They go hand in hand; for every high point in one’s life there will be a low point. It is just the natural order of things or the way I refer to it, the pluses and minuses of life. There is nothing like riding a high wave of elation; where positive feelings flood the body, coating all the senses with heightened awarenesses. Who would not want to have this type of experience; I know I would prefer it. However, life does not give one the option to pick and choose fully their experiences. I know I did not choose to trip off that street curb and scrape my knee on the ground. In my brain having both positive and negative experiences is necessary. You see, if a person only experiences one or the other what do they have to compare with what they are feeling? I know our emotions play a part in all of this. Though I wish I did not have to deal with the downs in life, I know they only make me appreciate the up times more. Without having the two polar opposites life would be pretty bland. ELIMINATION of the emotions was what the society in this dramatic science fiction film achieved for all of its citizens. There was no war, jealousy, hatred, bigotry or sexism; everyone lived in steady harmony. All negative experiences were a thing of the past; only the memories associated with them were stored in one individual known as the Giver, played by Jeff Bridges (True Grit, The Men Who Stare at Goats). When the time came to share those memories with his apprentice, the Giver needed to make sure the events of the past would not repeat themselves in the present. Based on the Newberry Award winning novel by Lois Lowry, this was one of my favorite books. Meryl Streep (Hope Springs, The Iron Lady) played Chief Elder who made sure all the rules were enforced to prevent history from repeating itself. The cast also included Brenton Thwaites (Maleficent, Oculus) as Jonas and Odeya Rush (The Odd Life of Timothy Green, We are What We Are) as Fiona. Sadly I have to say this film version sucked the life out of an incredible, thought provoking story. I was looking forward to seeing this picture and though Jeff and Meryl were excellent, they could not save the dullness of the script. For those not familiar with the book I believe they would mildly stay interested in this film. There was a cool look about the movie where some scenes worked well. Unfortunately with so much taken out of the original story, I could easily see where things could be confusing to viewers. It truly was a shame that a movie about an emotionless society was just as emotionless.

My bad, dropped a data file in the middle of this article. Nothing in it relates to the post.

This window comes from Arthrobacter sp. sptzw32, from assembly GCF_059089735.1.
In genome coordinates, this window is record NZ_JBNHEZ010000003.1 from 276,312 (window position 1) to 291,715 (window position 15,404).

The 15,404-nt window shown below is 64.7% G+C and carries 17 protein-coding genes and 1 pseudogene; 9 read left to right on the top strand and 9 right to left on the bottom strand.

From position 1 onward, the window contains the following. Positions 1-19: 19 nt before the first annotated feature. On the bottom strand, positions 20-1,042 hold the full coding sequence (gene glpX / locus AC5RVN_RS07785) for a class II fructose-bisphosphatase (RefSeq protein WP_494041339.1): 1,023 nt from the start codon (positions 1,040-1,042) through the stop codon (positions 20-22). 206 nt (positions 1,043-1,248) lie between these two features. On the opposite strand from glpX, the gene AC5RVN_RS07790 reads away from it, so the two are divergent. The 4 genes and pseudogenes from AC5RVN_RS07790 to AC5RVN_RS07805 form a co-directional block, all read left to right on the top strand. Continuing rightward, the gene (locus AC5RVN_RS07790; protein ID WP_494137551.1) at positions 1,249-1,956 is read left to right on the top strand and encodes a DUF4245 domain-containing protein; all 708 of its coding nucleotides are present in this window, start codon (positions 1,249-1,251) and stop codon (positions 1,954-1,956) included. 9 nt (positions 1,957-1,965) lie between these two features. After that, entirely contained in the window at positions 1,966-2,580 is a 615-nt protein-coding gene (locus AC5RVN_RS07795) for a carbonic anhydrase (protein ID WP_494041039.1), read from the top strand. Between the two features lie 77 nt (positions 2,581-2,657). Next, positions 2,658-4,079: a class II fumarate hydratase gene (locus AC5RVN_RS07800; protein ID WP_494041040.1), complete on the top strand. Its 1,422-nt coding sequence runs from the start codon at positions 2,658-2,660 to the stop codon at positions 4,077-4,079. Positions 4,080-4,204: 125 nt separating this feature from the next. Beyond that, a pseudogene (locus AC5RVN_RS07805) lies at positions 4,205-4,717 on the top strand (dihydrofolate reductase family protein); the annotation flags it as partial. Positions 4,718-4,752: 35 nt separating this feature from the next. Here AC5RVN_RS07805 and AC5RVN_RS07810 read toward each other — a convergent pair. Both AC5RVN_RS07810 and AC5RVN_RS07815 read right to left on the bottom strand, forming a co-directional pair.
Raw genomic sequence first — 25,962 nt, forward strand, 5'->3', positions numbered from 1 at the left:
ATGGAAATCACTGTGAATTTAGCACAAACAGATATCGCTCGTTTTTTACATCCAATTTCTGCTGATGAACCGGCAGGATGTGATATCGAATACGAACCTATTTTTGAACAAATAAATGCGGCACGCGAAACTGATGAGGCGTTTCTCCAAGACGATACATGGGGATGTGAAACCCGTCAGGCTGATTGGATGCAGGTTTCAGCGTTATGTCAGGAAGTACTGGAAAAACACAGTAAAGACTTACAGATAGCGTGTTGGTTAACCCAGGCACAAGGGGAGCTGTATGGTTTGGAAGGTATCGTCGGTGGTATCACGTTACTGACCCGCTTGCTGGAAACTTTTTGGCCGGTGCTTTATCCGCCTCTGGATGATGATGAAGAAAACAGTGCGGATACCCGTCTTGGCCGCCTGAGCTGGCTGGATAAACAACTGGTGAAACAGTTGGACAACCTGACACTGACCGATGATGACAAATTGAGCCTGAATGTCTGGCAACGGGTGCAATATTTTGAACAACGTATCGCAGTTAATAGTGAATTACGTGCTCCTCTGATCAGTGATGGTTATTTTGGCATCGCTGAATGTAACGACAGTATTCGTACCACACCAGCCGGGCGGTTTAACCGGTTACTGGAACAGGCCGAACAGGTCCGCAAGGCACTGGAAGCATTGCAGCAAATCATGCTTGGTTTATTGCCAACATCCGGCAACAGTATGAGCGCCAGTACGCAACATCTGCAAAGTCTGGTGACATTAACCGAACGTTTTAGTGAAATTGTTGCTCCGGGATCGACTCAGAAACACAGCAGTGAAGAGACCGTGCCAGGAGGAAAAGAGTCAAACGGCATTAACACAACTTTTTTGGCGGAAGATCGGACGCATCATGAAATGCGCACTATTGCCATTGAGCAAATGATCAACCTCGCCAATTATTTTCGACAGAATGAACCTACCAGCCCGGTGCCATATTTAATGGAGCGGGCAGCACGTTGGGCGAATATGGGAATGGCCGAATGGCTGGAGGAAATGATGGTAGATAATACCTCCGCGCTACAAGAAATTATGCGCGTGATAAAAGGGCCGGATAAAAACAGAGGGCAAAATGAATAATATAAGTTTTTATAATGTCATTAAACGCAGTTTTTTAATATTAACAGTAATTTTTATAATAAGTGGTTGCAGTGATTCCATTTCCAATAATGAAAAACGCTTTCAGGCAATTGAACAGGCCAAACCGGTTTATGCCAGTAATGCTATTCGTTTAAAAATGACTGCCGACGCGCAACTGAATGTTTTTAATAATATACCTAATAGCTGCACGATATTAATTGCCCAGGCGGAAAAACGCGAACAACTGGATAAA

1 3/4 stars